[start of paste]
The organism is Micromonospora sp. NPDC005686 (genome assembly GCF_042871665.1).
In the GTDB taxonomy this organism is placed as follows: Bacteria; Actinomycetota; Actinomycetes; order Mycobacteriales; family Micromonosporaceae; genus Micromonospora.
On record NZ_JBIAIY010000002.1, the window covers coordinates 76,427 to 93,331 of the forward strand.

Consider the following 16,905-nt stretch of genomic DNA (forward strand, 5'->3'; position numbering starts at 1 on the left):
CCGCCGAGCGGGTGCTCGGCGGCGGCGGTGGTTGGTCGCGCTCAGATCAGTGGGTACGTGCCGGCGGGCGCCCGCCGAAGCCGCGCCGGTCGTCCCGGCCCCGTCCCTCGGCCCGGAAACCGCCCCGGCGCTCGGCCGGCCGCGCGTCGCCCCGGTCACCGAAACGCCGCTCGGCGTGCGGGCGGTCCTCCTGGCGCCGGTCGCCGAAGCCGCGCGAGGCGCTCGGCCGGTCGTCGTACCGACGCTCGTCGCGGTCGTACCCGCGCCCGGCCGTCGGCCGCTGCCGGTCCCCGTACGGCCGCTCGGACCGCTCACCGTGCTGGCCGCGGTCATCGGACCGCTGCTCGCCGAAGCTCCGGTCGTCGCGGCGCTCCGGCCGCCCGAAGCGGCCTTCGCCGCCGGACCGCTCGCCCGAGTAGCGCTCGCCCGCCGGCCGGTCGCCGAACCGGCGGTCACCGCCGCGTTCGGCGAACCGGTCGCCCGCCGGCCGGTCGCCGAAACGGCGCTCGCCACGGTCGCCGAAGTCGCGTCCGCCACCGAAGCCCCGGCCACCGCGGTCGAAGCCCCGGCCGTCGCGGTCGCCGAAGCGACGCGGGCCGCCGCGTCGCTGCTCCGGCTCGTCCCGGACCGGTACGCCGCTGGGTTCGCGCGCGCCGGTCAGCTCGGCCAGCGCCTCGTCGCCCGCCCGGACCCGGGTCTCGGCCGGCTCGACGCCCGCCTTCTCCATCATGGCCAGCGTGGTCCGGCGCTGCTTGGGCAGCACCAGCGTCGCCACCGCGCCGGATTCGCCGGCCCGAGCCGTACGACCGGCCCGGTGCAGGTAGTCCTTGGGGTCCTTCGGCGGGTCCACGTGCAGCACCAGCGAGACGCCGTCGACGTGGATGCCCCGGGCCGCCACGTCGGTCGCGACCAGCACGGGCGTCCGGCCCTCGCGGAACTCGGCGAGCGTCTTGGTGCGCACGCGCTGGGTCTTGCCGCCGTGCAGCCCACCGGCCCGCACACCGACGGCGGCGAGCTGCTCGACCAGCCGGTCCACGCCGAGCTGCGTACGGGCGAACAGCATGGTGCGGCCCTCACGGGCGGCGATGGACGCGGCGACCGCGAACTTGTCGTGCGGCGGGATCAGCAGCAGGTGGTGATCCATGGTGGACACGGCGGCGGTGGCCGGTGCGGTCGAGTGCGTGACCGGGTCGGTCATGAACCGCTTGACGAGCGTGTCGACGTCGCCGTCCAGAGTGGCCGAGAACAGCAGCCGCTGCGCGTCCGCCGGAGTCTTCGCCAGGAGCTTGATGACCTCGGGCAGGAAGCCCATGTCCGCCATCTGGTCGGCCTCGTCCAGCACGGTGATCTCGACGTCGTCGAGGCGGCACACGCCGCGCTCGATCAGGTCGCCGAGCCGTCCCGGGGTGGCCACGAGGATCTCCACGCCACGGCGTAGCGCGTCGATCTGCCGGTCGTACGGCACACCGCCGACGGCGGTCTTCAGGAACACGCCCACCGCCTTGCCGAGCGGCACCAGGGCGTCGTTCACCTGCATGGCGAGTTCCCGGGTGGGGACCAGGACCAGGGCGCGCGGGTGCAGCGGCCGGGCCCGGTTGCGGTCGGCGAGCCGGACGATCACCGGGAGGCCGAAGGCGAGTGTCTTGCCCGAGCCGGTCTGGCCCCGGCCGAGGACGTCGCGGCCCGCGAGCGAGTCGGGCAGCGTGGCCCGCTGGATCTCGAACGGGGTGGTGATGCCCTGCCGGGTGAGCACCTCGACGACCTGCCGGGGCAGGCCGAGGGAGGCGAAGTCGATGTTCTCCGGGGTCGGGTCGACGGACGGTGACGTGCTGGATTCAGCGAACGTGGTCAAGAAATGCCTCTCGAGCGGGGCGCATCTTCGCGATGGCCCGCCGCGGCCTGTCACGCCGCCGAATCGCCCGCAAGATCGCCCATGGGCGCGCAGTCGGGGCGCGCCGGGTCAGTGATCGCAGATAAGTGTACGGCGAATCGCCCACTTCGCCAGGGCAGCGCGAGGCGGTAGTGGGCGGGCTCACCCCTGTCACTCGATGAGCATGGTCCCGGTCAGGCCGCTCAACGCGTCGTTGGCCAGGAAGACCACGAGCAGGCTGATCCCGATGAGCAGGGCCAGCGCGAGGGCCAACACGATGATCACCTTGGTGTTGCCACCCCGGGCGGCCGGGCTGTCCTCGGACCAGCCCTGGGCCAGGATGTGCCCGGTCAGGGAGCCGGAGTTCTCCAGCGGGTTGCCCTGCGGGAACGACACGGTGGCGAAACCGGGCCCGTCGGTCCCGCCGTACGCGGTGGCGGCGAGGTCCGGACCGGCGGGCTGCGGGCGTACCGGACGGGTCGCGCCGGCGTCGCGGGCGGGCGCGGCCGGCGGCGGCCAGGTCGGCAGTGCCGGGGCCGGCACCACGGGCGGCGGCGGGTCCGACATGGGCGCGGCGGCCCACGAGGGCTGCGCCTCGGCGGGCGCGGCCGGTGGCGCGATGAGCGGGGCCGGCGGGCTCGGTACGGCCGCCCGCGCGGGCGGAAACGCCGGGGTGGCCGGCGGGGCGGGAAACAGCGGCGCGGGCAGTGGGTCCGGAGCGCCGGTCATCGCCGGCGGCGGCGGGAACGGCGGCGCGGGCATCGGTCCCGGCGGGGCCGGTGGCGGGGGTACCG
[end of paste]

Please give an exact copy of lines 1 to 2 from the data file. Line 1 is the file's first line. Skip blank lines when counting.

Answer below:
The organism is Micromonospora sp. NPDC005686 (genome assembly GCF_042871665.1).
In the GTDB taxonomy this organism is placed as follows: Bacteria; Actinomycetota; Actinomycetes; order Mycobacteriales; family Micromonosporaceae; genus Micromonospora.